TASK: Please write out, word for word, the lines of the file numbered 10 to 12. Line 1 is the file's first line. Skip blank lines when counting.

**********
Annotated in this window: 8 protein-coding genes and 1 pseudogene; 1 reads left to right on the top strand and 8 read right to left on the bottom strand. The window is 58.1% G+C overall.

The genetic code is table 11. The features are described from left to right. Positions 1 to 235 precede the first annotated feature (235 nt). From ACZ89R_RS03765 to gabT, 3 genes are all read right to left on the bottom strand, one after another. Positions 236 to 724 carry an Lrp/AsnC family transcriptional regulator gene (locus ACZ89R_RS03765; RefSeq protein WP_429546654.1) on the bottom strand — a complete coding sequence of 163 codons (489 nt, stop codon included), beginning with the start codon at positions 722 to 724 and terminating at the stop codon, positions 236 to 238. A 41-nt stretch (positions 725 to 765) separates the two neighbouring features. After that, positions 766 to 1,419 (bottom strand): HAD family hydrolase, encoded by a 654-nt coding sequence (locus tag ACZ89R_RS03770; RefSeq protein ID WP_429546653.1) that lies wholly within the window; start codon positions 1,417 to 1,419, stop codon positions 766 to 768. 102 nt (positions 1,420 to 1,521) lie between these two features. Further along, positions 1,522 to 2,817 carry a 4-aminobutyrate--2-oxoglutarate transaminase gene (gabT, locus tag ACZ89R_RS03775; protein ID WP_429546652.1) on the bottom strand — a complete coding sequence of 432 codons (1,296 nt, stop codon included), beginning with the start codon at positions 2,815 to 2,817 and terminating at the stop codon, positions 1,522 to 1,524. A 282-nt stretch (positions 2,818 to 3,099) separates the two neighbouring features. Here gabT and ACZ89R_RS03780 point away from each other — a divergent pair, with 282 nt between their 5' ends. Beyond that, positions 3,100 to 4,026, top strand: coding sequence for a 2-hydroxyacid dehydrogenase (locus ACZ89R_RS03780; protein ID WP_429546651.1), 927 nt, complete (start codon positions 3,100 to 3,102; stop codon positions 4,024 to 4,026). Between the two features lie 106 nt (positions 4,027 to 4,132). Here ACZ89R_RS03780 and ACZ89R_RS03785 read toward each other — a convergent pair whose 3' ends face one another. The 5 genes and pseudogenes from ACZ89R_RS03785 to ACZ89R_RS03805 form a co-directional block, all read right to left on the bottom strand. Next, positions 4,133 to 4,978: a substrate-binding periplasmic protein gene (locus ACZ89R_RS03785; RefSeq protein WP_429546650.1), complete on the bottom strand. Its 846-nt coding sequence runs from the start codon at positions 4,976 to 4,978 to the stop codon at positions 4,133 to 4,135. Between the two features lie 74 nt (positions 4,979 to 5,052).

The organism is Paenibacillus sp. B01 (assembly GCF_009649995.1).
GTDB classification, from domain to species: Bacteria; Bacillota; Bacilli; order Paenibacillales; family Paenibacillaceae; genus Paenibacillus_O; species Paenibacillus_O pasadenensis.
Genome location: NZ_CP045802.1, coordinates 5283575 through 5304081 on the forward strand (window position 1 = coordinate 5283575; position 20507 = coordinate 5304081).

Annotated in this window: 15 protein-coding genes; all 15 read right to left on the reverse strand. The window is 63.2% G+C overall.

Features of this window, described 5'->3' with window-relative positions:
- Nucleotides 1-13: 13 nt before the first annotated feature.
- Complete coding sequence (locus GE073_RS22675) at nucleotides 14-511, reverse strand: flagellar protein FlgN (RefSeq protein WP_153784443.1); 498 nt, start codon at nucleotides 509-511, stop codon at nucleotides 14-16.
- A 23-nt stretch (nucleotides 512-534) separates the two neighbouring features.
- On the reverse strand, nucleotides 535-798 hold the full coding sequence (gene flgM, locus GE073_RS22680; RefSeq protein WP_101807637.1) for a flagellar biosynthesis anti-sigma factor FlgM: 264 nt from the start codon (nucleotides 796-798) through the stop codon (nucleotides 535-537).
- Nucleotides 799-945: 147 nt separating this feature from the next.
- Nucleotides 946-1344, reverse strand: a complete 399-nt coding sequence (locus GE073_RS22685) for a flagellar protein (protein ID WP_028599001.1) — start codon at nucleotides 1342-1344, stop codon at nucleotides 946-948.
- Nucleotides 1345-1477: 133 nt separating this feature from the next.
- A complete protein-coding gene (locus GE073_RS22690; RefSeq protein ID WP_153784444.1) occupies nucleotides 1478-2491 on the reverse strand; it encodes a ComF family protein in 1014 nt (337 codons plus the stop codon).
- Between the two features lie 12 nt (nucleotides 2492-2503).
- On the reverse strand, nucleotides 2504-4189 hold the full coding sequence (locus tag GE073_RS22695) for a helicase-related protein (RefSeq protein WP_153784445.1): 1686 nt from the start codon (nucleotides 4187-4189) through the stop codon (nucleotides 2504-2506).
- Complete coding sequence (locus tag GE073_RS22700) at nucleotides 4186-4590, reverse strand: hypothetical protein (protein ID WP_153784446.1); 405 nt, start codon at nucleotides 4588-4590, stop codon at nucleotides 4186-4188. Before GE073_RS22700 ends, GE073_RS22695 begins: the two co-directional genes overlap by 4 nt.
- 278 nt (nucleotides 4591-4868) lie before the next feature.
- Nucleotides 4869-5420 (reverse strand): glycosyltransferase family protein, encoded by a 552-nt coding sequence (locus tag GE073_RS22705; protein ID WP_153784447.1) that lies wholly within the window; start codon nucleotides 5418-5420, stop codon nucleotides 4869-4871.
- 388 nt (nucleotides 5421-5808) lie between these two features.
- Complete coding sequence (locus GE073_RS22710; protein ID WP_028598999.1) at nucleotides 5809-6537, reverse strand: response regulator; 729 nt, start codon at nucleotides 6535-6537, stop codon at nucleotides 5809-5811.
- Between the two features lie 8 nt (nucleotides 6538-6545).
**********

- A 23-nt stretch (nucleotides 512-534) separates the two neighbouring features.
- On the reverse strand, nucleotides 535-798 hold the full coding sequence (gene flgM, locus GE073_RS22680; RefSeq protein WP_101807637.1) for a flagellar biosynthesis anti-sigma factor FlgM: 264 nt from the start codon (nucleotides 796-798) through the stop codon (nucleotides 535-537).
- Nucleotides 799-945: 147 nt separating this feature from the next.